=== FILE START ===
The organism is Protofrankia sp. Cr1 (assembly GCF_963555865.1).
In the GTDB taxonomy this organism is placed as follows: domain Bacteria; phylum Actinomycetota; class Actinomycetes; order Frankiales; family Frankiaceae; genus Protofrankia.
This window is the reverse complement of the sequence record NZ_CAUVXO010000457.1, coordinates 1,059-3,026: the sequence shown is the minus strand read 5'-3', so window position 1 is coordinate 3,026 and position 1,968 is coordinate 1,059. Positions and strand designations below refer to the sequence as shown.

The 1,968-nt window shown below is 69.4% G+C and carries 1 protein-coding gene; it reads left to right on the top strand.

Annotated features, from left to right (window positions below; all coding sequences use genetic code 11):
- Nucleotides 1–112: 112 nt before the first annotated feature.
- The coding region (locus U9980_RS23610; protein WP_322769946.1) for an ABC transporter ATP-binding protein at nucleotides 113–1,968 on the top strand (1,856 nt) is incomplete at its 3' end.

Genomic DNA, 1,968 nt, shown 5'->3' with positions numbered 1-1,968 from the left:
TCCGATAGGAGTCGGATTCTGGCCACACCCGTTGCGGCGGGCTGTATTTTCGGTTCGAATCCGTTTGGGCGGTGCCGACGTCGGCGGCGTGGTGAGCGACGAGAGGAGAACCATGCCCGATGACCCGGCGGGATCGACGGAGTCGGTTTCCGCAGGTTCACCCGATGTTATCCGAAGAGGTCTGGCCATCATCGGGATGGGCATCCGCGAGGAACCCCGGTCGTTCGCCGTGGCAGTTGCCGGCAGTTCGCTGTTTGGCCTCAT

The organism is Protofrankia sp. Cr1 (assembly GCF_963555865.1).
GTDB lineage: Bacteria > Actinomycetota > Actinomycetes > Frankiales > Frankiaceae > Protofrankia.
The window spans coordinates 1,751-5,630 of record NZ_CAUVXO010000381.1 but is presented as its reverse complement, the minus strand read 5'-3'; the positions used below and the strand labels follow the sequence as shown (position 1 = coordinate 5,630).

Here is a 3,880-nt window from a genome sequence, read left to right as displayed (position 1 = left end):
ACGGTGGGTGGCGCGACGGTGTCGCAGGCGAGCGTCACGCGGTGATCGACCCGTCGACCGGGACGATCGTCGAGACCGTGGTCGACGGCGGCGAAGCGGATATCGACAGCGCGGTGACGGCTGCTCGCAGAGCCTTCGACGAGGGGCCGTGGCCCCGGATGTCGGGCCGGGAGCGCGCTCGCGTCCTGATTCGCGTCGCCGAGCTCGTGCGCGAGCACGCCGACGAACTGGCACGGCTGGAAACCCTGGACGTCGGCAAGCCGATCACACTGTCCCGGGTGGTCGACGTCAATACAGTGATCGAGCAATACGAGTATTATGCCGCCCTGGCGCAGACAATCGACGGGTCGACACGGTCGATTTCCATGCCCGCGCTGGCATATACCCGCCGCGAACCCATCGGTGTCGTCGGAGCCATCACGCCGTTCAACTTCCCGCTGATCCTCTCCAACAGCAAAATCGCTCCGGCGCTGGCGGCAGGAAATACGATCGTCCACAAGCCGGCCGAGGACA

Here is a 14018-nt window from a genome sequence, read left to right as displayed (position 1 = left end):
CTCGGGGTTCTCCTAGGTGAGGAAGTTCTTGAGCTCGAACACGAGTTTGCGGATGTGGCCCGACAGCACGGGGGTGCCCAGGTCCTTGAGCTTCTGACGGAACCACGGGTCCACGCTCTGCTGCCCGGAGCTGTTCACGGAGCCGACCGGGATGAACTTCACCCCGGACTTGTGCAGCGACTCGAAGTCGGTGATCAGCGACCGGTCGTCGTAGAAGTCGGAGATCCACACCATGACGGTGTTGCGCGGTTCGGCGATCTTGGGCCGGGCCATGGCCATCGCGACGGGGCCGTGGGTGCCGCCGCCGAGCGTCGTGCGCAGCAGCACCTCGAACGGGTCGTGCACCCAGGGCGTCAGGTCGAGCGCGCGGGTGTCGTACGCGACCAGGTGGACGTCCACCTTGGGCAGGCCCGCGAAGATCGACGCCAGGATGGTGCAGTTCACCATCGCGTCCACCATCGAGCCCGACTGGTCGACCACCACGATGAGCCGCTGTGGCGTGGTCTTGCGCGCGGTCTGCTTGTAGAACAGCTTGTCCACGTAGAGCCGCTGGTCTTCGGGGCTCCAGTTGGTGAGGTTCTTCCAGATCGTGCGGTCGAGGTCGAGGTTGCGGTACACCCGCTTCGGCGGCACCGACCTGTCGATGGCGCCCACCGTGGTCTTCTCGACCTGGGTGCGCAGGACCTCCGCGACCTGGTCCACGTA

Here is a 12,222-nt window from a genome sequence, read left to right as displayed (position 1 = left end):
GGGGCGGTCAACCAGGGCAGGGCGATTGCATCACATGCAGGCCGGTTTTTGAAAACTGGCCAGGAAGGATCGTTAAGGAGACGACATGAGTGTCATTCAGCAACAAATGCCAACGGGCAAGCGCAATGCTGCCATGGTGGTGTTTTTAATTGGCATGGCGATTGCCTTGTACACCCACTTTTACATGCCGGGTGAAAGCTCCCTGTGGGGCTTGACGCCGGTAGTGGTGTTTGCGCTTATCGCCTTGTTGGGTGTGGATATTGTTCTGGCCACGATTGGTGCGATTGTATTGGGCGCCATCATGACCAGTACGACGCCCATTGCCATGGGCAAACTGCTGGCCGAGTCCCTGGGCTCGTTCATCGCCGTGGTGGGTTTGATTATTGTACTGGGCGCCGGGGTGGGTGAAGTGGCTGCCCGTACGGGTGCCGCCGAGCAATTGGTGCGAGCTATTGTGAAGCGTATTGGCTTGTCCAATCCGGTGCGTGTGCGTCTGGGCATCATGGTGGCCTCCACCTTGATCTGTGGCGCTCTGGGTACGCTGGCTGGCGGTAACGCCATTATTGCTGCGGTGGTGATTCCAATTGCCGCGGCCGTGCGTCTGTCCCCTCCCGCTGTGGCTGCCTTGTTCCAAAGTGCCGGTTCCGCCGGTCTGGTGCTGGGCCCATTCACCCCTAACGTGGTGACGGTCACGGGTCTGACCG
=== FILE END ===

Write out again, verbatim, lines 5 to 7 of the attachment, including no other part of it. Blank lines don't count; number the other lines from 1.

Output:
Annotated features, from left to right (window positions below; all coding sequences use genetic code 11):
- Nucleotides 1–112: 112 nt before the first annotated feature.
- The coding region (locus U9980_RS23610; protein WP_322769946.1) for an ABC transporter ATP-binding protein at nucleotides 113–1,968 on the top strand (1,856 nt) is incomplete at its 3' end.